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Sunday, December 4, 2011

Theatre Review: The Matrix LIVE! [A Parody]


Photo courtesy of The Alley Theater.

Written and Directed by Todd Zeigler

Reviewed by Craig Nolan Highley

Entire contents are copyright © 2011, Craig Nolan Highley. All rights reserved.

The Alley Theater had a big hit on their hands a couple of seasons ago with Point Break LIVE, a spoof of the dreadful Keanu Reeves/Patrick Swayze film that was more fun than it had any right to be. They are attempting to duplicate the success of that licensed show by creating their own original parody of another Reeves film, the somewhat more revered sci-fi opus The Matrix. The resulting production has some truly hilarious moments but is not quite as successful.

Part of the problem is that The Matrix LIVE tries too hard to emulate Point Break LIVE in nearly every way, starting with the structure of the production. Both shows feature the films’ directors as characters in the play (Katherine Bigelow for PBL, the Wachowski Brothers for TML), deciding to remake their film as a stage production and selecting an audience member* to play Keanu’s role. The humor is derived from trying to stage such expensive films on no budget at all, and (in the case of TML) on the increasingly flustered and infuriated cast and crew.

The Matrix LIVE makes the assumption that you are familiar with the story of The Matrix and its sequels (so if you are not, you may want to watch the trilogy before coming to the show). Most of the humor will go completely over the heads of the uninitiated, and sadly, a lot of the jokes and one-liners still land with an uncomfortable thud. But writer-director Todd Zeigler has assembled a strong cast of very limber comedic performers, and most of the physical comedy (which makes up the bulk of the humor) comes off very well and provided me with more than a few belly-laughs. I especially liked the way the cash-stripped production pulled off the famous “bullet time” scenes: cast members freeze in position while crew members in bright green T-shirts walk out and pick them up and mimic the slo-mo movements from the films. It’s as ridiculous and silly as it sounds, but still very funny.

The performances range from okay to really strong. I especially enjoyed Neleigh Olsen playing it pretty much straight in the iconic role of Trinity; she gives no nudges or winks to indicate she’s in a parody and that somehow makes her funnier. Kenn Parks similarly keeps it real as the godlike Morpheus, although his unfortunate bald-head wig gets enough laughs on its own. And Madeleine Dee is cute as a button as the perky Production Assistant, whose job it is to babysit the audience member filling in for Keanu Reeves.

Corey Music and Ben Unwin pretty much carry the show as the constantly feuding Wachowski Brothers, with Unwin especially getting a lot of laughs from his increasingly less ambiguous sexuality. (In reality, it is rumored that Larry Wachowski has transgendered into Lana Wachowski, and of course this type of show would never let THAT little reality nugget go unexploited.)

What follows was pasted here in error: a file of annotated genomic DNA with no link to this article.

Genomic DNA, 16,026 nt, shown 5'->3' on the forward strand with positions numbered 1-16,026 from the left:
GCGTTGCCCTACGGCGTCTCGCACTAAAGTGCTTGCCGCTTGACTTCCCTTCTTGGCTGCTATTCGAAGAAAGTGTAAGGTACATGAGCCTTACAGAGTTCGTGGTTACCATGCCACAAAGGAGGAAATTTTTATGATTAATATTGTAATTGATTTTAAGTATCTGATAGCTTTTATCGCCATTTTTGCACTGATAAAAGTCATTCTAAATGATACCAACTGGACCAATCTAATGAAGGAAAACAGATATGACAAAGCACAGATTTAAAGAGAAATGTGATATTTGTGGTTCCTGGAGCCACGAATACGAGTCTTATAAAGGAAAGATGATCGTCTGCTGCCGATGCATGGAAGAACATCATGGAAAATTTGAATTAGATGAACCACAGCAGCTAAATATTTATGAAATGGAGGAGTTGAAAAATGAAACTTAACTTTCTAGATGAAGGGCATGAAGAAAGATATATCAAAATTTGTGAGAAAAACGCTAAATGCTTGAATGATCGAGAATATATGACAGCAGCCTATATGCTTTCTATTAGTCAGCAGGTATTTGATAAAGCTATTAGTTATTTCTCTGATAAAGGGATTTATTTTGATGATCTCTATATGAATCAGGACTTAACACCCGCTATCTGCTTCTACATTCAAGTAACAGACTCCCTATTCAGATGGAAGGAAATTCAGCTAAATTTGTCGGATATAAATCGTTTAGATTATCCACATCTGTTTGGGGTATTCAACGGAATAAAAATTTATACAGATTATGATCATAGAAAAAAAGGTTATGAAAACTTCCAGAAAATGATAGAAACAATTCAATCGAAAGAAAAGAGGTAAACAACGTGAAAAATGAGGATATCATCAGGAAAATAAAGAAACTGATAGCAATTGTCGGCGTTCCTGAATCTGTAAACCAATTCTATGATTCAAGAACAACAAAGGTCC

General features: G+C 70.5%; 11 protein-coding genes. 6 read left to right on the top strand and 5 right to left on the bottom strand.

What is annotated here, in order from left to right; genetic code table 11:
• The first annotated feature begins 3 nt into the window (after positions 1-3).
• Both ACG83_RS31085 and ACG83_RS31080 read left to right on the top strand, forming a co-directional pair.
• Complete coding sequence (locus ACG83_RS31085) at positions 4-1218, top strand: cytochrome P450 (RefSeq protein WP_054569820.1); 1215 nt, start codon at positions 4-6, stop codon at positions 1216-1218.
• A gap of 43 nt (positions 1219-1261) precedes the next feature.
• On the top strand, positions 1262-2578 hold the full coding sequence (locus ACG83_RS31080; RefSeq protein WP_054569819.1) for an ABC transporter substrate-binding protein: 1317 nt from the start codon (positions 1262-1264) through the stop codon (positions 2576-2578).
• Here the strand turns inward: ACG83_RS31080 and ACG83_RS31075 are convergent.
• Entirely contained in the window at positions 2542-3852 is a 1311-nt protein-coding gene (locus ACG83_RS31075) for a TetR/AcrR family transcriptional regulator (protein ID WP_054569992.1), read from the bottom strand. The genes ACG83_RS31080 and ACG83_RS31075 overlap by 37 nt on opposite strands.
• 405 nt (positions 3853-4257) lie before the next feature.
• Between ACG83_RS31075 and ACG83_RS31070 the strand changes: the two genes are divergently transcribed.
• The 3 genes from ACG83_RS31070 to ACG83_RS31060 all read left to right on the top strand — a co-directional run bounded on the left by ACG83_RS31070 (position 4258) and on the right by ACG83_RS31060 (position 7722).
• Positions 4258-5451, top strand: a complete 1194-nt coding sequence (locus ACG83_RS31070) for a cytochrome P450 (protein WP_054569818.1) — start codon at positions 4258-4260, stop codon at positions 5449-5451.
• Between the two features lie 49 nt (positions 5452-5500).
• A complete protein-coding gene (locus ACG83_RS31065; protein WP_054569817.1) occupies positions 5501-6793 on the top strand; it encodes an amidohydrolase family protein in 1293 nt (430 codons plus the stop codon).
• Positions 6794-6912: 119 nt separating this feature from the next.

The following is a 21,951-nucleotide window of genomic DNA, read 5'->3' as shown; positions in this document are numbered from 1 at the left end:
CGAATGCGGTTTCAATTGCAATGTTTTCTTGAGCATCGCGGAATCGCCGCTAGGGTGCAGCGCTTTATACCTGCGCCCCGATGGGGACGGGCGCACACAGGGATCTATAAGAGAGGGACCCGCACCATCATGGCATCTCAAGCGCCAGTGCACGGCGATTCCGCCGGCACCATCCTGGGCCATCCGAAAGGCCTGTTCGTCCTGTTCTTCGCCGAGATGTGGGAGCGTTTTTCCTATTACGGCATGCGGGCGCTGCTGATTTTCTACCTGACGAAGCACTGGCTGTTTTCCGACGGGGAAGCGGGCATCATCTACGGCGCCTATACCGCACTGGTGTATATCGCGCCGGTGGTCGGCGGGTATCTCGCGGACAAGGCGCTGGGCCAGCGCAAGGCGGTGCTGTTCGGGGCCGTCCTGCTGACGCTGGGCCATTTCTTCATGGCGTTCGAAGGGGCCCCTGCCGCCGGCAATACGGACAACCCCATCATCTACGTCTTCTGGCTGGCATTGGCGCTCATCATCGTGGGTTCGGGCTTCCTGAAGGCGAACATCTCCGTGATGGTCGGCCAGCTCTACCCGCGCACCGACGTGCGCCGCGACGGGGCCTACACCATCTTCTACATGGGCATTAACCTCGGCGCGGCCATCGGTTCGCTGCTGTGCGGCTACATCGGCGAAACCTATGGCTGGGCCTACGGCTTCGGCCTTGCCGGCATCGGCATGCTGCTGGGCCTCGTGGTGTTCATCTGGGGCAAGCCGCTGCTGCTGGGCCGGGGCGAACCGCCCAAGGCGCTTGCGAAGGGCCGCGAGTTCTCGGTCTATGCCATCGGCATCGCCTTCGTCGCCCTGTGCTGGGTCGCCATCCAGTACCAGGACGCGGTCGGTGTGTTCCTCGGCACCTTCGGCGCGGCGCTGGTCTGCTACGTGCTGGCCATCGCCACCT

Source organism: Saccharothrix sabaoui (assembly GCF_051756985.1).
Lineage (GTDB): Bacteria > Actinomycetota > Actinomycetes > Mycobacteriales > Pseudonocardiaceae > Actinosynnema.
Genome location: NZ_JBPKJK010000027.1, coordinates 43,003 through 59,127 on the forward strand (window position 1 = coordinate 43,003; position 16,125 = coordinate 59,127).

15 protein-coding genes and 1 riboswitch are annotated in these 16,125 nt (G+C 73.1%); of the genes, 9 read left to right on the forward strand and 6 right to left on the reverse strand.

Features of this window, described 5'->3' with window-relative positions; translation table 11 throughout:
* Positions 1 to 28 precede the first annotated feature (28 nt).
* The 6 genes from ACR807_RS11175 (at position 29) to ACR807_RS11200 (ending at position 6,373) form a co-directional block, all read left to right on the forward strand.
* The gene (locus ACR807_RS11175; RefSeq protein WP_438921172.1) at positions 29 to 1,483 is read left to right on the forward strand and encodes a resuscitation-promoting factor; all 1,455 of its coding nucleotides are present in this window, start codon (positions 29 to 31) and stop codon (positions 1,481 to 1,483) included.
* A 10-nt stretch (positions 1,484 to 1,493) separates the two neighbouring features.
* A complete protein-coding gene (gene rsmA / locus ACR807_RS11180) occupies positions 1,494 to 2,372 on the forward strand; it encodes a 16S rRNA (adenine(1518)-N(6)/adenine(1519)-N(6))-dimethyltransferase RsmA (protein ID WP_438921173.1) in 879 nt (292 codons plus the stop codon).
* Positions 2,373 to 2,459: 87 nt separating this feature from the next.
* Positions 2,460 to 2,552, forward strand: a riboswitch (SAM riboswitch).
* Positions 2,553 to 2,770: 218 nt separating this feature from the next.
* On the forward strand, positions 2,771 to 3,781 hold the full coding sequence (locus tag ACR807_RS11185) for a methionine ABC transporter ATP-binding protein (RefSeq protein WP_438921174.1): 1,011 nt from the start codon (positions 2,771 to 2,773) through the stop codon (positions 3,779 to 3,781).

The show’s greatest asset, hands-down, is Tony Smith’s fight choreography. It manages to be complex and visually amazing while at the same time rapturously funny, spoofing some of the film’s most iconic moments. Very well done, and exhausting to watch.

The major drawback with the production, however, is its extreme length. At over three hours, it really tries the audience’s patience, and the concept really doesn’t carry the show for that long. The Alley has among its upcoming shows another parody, Star Wars: The Original Trilogy in Less Than 60 Minutes; if they can spoof the vastly superior original Star Wars trilogy in an hour, I can’t imagine why they felt the Matrix trilogy needed to run three times as long! The extreme over-length is unfortunately exacerbated by some ill-conceived jokes about how late it is getting, which only serve to remind the audience that, yes indeed, this show is too long.

Still, I would be doing the show a disservice if I didn’t admit to having a good time for most of the evening, and with a little editorial tightening (for example, the show’s never-ending ending could use a LOT of trimming) it could be another repeat performer for the Alley Theater.

Starring John Aurelius, Alan Canon, Elizabeth Cox, Madeleine Dee, Jeremy Dugan, Jeremy Gernert, Corey Music, Neleigh Olsen, Kenn Parks, Chris Petty, Ray Robinson, Tony Smith, and Ben Unwin.

The Matrix LIVE! [A Parody]

*SPOILER ALERT: Don’t read any further if you don’t want a mild spoiler!

I hesitate to put this paragraph in, but I can’t praise one of the show’s best features without giving away a secret (although it’s one you’d figure out pretty quickly anyway). The gimmick of selecting an audience member to play Keanu’s role is faked in The Matrix LIVE, allowing a very talented and hilarious (and uncredited) performance by Denny Grinar. He provides some of the best moments in the show as a bewildered audience member dragged into the show pretty much against his will and getting more and more into it as the show progresses. Really funny stuff.

END SPOILER.

December 1, 2, 3, 8, 9, 10, 15, 16 & 17, 2011. All shows at 7:30.
Tickets, Advance: $18 General Admission; Student, Senior, Military $16
Day of Show: $20 General Admission; Senior, Military: $18; Student: $10 with valid current student ID at the box office
Season ticket eligible * Group Rates available

The Alley Theater
1205 East Washington Street
Louisville, KY 40202
502-589-3866
http://thealleytheater.org/site/


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